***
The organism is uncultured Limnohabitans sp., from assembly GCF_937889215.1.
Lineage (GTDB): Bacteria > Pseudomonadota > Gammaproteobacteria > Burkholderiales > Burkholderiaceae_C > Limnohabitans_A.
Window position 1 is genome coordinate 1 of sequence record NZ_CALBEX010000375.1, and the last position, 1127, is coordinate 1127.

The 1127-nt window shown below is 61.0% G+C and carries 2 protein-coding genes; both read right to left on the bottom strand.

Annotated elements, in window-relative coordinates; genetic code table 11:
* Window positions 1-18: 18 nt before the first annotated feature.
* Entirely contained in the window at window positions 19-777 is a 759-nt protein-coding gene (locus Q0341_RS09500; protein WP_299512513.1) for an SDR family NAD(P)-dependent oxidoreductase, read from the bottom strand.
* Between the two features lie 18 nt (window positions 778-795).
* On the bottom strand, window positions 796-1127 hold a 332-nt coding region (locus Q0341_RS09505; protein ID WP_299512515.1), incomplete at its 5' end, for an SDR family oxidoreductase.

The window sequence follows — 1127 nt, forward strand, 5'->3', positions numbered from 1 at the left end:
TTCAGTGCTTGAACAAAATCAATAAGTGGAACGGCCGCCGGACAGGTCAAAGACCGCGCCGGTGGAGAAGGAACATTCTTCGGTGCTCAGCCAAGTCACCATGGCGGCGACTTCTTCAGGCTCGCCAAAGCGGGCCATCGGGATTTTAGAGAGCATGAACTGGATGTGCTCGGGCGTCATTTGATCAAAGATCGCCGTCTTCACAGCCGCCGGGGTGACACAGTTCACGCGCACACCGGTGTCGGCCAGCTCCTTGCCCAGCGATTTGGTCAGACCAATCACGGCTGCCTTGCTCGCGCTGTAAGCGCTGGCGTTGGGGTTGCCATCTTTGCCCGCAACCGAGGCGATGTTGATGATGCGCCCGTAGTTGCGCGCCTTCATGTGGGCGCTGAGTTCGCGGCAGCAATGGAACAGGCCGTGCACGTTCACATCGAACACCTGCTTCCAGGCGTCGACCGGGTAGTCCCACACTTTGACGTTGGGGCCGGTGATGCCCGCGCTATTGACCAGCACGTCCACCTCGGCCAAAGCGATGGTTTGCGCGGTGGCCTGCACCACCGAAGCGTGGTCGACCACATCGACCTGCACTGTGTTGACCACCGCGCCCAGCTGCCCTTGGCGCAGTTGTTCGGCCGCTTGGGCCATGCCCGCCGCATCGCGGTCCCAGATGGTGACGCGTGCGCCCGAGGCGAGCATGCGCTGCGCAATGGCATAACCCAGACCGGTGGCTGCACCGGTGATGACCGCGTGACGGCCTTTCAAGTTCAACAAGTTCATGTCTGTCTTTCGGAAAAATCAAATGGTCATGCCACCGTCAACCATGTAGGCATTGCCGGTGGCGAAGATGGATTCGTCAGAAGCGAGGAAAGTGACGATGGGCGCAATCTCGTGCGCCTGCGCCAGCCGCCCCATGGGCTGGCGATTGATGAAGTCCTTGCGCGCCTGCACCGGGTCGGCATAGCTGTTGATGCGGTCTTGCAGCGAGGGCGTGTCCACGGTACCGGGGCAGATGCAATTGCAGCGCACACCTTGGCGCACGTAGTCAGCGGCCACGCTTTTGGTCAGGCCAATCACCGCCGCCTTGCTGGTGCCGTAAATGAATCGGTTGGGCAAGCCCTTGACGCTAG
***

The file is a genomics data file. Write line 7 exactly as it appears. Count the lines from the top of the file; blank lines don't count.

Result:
* Entirely contained in the window at window positions 19-777 is a 759-nt protein-coding gene (locus Q0341_RS09500; protein WP_299512513.1) for an SDR family NAD(P)-dependent oxidoreductase, read from the bottom strand.